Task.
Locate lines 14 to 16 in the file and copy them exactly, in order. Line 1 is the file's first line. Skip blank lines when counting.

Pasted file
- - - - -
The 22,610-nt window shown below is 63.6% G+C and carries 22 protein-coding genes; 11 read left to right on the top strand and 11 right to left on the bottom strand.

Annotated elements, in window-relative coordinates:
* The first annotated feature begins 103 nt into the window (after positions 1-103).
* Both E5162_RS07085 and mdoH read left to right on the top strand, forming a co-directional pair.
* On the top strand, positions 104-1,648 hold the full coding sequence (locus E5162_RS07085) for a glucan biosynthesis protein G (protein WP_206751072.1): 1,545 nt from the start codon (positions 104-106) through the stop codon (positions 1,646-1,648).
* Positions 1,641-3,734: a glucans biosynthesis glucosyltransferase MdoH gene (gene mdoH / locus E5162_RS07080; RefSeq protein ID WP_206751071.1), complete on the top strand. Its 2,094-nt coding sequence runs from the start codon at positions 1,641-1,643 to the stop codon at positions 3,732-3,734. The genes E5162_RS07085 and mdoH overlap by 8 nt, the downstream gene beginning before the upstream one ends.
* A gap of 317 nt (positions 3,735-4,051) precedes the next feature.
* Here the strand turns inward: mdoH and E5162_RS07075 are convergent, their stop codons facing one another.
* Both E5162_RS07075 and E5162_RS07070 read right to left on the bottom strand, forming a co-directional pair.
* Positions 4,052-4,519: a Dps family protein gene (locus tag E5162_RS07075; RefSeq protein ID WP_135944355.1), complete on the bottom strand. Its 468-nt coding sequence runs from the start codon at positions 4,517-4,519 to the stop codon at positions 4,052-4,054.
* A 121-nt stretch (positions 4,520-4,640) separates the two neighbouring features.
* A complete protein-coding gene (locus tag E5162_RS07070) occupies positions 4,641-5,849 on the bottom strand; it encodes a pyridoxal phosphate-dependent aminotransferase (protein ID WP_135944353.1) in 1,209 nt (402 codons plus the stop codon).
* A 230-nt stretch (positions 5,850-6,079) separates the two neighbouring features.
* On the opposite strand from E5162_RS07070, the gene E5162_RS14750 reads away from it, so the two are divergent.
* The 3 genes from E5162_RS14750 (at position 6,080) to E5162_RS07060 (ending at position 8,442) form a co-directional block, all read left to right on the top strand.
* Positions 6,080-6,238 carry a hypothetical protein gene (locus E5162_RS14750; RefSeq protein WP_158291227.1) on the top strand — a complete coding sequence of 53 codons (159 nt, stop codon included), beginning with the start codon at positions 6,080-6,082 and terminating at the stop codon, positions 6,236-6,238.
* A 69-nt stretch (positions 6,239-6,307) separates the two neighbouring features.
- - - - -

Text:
* On the opposite strand from E5162_RS07070, the gene E5162_RS14750 reads away from it, so the two are divergent.
* The 3 genes from E5162_RS14750 (at position 6,080) to E5162_RS07060 (ending at position 8,442) form a co-directional block, all read left to right on the top strand.
* Positions 6,080-6,238 carry a hypothetical protein gene (locus E5162_RS14750; RefSeq protein WP_158291227.1) on the top strand — a complete coding sequence of 53 codons (159 nt, stop codon included), beginning with the start codon at positions 6,080-6,082 and terminating at the stop codon, positions 6,236-6,238.